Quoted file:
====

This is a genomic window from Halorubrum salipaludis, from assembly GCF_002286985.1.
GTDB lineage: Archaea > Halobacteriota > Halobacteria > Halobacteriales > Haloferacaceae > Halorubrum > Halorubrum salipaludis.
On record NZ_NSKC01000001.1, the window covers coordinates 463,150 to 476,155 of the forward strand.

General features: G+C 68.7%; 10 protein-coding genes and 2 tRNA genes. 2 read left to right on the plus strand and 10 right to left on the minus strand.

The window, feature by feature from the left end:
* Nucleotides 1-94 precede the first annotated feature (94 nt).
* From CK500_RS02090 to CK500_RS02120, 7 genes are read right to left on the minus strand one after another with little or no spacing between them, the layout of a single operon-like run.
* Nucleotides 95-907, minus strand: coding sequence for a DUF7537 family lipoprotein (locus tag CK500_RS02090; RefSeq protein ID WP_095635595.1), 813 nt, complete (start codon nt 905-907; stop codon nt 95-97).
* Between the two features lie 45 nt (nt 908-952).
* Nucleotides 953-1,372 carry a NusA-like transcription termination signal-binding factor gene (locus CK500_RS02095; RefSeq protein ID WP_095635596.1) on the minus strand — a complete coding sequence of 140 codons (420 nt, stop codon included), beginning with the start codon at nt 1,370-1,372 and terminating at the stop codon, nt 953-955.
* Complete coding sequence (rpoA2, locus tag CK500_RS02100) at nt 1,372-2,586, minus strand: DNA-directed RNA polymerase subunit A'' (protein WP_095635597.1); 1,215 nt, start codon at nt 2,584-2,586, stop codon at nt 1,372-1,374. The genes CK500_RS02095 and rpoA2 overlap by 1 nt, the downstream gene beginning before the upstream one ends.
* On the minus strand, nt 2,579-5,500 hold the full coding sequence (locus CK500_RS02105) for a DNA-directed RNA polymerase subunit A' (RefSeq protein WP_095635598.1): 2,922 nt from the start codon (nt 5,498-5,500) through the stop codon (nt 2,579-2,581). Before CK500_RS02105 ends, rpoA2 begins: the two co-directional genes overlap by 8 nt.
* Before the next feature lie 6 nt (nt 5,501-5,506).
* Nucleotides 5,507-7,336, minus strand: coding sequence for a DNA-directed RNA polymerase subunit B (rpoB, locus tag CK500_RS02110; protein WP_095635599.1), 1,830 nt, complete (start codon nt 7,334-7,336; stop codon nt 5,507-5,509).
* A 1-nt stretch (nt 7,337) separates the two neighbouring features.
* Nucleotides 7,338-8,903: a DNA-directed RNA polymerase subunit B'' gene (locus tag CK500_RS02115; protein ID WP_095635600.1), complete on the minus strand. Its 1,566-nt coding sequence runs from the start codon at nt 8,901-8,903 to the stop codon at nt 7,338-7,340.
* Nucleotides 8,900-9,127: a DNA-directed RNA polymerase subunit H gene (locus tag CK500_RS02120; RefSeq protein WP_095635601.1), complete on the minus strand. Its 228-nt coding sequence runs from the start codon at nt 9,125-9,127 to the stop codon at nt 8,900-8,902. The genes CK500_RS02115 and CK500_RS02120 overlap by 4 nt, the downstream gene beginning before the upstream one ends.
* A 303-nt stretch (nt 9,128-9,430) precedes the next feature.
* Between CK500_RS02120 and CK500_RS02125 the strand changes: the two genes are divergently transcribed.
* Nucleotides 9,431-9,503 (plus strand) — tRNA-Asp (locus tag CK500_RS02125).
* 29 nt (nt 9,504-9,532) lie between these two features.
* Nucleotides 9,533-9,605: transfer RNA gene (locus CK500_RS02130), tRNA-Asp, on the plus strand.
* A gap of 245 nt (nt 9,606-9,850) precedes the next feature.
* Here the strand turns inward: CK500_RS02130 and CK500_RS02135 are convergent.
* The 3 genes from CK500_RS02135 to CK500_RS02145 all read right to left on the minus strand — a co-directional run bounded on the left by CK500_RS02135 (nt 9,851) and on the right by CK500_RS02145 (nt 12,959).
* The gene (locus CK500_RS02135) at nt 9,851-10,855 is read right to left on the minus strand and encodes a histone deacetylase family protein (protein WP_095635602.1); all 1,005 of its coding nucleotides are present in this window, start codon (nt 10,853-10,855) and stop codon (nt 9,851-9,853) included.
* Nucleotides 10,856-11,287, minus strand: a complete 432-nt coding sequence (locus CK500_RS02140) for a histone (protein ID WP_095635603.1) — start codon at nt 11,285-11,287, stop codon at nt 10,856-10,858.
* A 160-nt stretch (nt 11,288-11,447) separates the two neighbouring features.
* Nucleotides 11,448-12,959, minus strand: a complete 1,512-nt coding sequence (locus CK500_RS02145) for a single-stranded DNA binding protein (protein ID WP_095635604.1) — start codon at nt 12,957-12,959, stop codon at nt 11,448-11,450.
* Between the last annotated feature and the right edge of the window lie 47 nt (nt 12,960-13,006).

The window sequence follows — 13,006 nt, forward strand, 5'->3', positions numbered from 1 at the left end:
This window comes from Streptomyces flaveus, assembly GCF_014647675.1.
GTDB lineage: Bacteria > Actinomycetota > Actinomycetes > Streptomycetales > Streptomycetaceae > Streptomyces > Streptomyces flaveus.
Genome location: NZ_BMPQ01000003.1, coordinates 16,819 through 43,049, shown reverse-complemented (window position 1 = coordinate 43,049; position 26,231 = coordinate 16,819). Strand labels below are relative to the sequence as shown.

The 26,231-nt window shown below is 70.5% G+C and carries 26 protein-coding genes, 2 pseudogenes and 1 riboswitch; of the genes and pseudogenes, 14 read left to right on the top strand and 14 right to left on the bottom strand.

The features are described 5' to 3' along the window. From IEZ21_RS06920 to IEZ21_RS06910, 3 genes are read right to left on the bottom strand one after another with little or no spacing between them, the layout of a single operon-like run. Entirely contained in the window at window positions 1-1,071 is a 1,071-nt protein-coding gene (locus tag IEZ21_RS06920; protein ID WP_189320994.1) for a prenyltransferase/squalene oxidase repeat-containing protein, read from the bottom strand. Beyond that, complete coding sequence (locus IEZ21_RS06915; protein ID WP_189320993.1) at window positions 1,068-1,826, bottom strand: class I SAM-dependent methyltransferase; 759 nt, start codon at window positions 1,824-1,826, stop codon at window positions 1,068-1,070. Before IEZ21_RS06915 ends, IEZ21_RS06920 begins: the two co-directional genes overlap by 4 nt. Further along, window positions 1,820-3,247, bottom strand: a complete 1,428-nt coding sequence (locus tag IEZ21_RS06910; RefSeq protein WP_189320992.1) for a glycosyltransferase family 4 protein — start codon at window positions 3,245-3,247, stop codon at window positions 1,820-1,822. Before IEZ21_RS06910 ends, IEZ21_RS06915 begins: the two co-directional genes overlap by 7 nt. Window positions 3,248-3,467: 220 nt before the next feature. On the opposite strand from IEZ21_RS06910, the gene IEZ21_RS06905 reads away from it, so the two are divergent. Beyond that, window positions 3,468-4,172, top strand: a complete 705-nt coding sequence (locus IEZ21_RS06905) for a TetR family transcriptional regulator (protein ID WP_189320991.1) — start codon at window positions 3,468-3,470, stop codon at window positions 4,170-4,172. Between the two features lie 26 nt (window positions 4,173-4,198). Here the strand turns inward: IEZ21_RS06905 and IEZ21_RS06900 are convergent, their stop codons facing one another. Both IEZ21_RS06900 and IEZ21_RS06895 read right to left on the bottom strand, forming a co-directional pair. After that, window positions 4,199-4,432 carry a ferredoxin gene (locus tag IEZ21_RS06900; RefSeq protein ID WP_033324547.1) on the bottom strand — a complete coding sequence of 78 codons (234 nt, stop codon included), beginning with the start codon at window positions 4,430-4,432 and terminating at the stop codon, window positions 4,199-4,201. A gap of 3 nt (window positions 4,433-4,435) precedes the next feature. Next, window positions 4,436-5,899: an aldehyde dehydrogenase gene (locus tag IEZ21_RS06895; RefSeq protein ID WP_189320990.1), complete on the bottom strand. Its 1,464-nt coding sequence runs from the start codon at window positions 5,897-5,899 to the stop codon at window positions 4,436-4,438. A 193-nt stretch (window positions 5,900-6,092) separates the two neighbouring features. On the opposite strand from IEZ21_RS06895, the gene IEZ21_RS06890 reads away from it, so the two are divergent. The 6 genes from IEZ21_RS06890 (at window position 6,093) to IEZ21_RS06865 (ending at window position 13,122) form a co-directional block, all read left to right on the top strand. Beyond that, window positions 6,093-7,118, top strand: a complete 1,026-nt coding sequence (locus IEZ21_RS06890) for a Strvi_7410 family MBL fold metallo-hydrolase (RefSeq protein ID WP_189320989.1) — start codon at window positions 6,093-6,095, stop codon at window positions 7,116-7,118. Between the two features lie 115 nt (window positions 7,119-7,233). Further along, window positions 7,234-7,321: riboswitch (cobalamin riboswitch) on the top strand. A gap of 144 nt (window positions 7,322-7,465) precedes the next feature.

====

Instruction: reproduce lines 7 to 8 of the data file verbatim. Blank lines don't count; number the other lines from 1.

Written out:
* From CK500_RS02090 to CK500_RS02120, 7 genes are read right to left on the minus strand one after another with little or no spacing between them, the layout of a single operon-like run.
* Nucleotides 95-907, minus strand: coding sequence for a DUF7537 family lipoprotein (locus tag CK500_RS02090; RefSeq protein ID WP_095635595.1), 813 nt, complete (start codon nt 905-907; stop codon nt 95-97).